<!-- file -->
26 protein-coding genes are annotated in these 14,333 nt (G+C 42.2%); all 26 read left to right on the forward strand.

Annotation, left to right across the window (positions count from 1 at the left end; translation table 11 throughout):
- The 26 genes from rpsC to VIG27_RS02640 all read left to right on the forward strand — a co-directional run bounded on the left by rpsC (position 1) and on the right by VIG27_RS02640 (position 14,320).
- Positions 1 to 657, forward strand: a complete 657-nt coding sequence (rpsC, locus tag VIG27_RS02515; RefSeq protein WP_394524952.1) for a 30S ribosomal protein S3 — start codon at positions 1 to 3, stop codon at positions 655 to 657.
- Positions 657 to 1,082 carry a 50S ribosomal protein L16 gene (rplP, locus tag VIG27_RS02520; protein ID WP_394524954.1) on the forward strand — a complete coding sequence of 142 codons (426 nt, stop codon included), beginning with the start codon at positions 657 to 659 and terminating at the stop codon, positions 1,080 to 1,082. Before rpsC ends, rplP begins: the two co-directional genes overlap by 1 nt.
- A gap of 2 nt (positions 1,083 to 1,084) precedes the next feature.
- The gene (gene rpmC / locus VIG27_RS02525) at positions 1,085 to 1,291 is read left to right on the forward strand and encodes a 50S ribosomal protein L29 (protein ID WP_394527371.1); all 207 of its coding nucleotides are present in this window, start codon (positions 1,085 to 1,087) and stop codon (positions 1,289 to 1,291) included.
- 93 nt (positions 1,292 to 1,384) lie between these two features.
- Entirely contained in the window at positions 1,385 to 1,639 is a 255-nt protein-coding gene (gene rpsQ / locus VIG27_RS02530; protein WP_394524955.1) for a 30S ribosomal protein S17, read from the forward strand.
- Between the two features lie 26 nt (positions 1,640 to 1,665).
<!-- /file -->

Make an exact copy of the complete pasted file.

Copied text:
26 protein-coding genes are annotated in these 14,333 nt (G+C 42.2%); all 26 read left to right on the forward strand.

Annotation, left to right across the window (positions count from 1 at the left end; translation table 11 throughout):
- The 26 genes from rpsC to VIG27_RS02640 all read left to right on the forward strand — a co-directional run bounded on the left by rpsC (position 1) and on the right by VIG27_RS02640 (position 14,320).
- Positions 1 to 657, forward strand: a complete 657-nt coding sequence (rpsC, locus tag VIG27_RS02515; RefSeq protein WP_394524952.1) for a 30S ribosomal protein S3 — start codon at positions 1 to 3, stop codon at positions 655 to 657.
- Positions 657 to 1,082 carry a 50S ribosomal protein L16 gene (rplP, locus tag VIG27_RS02520; protein ID WP_394524954.1) on the forward strand — a complete coding sequence of 142 codons (426 nt, stop codon included), beginning with the start codon at positions 657 to 659 and terminating at the stop codon, positions 1,080 to 1,082. Before rpsC ends, rplP begins: the two co-directional genes overlap by 1 nt.
- A gap of 2 nt (positions 1,083 to 1,084) precedes the next feature.
- The gene (gene rpmC / locus VIG27_RS02525) at positions 1,085 to 1,291 is read left to right on the forward strand and encodes a 50S ribosomal protein L29 (protein ID WP_394527371.1); all 207 of its coding nucleotides are present in this window, start codon (positions 1,085 to 1,087) and stop codon (positions 1,289 to 1,291) included.
- 93 nt (positions 1,292 to 1,384) lie between these two features.
- Entirely contained in the window at positions 1,385 to 1,639 is a 255-nt protein-coding gene (gene rpsQ / locus VIG27_RS02530; protein WP_394524955.1) for a 30S ribosomal protein S17, read from the forward strand.
- Between the two features lie 26 nt (positions 1,640 to 1,665).